Thursday, April 7, 2011

Mending Wall

“Something there is that doesn’t love a wall.”

Started with condom jokes and hippo porn, can you believe that’s my opening? It’s 5 p.m. and I’m about to read Frost’s Mending Wall to a group of twenty-two Taiwanese 9th graders and they are so deprived and vile, I must resort to toilet humor to make them actually stop talking and come to their seats. It’s beyond futile. Shameful really. But for some unknown reason to me, I am hopeful they will understand. That somehow they will see. This is Robert Frost. My Robert Frost. I read this stuff out loud to blank walls. I could read it to some heathen high schoolers with my eyes closed. “I have come after them and made repair, where they have left not one stone on a stone.”

There are classroom groans. Lacey is cutting her hair while Shannon copies her math homework. Lewis is reading a car magazine. Dave is crackling a Rubik’s Cube, yes, they are popular here among Asian nerds, and I confiscate it and throw it out the window which causes Dave to sigh. Gabe is sitting with his back to me talking to Quintin. Anne is asleep. Roy is texting with his hands under the desk as if I don’t know what he is doing… I begin reading. I have the discussion questions on the board. I want to ask them about this new graffiti artist I see around town that calls himself “X-Panda.” His work is so silly, so inspirational, so goofy. He marks the walls of the city with the insane. I want to know if they have seen him, know him, what they think of it. I have the book in my hand. I have Robert Frost’s words to guide me. Most of the time people care nothing if they smear you, blow your life apart, knock you down, but they can’t hurt me today. Nobody hurts me when I’m holding Robert Frost. “And on a day we meet to walk the line and set the wall between us once again.”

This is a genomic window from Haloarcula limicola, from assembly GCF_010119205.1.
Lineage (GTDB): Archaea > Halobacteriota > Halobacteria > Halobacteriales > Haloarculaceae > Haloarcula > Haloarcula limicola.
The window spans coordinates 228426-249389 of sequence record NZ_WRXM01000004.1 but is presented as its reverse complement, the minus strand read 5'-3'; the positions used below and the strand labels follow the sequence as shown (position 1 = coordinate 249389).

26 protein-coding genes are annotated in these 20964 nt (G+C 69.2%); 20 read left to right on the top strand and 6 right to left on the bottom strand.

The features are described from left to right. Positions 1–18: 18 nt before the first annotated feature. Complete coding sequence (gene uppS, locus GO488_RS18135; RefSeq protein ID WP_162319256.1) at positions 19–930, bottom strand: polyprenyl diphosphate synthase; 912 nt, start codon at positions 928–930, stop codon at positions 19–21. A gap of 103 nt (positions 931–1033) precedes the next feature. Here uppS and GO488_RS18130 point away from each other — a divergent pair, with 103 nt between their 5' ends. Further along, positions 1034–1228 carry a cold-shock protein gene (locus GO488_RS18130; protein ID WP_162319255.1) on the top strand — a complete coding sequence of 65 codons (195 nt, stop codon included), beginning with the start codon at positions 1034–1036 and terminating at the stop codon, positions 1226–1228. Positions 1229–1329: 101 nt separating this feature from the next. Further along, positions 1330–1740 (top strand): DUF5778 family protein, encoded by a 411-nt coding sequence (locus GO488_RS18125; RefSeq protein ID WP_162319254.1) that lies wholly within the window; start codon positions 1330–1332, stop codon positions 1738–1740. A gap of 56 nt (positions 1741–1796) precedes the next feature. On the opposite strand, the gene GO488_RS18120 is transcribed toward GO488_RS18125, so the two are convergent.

Somewhere in the middle of the story I take a break and we talk about the internet. Recently I’ve been reading about Cloud Computing and Google’s insatiable need to digitize the known universe, and how nobody seems freaked out about this. It’s as if the very notion of spying in our post 9-11 world is just readily accepted as a necessary evil. Don’t know what I’m talking about? Send an innocent gmail to your grandmother about the killer dimsum you ate before catching the latest Matt Damon movie and watch the margin advertising on her reply about nearby shooting ranges, local Chinese take-out numbers, and star / gossip news rags for sale. It’s creepy. There are no safety lines on the internet. “He is all pine and I am apple orchard.”

Scarier still is Google’s inability to crack the Chinese nut of censorship and it’s stranglehold on political characters. (See Ai Wei Wei) Do an image search on Tiananmen in America and you’ll see that dude in white shirt and necktie staring down a row of tanks, do the same search in an internet café in Beijing and see kids flying kites over portraits of Mao. Case closed. “Before I build a wall I’d ask to know what I was walling in or walling out.”

It’s the same censorship with my students. They want me in their life but only up to a point where it’s comfortable for them. Come in and jump around and dance, just don’t ask me to open a book and read. Play and tell stories, but don’t make me write more than fifty words. Tell jokes and keep it light, but don’t tell me how you really feel about the world, about your life, about what you see in me. I can take anything but that. Just make me laugh, make me feel good, be on demand. It’s the biggest problem I have here in Taiwan, students that don’t care at all about me as a person. “You’re the teacher, you stay over there. I’m the student, I will stay over here.” That’s fine. We can go at it that way. If you promise to graduate and move on and forget you ever took my class, I’ll promise to do the same. What a pity, huh? Good fences make good neighbors. Yes, indeed.

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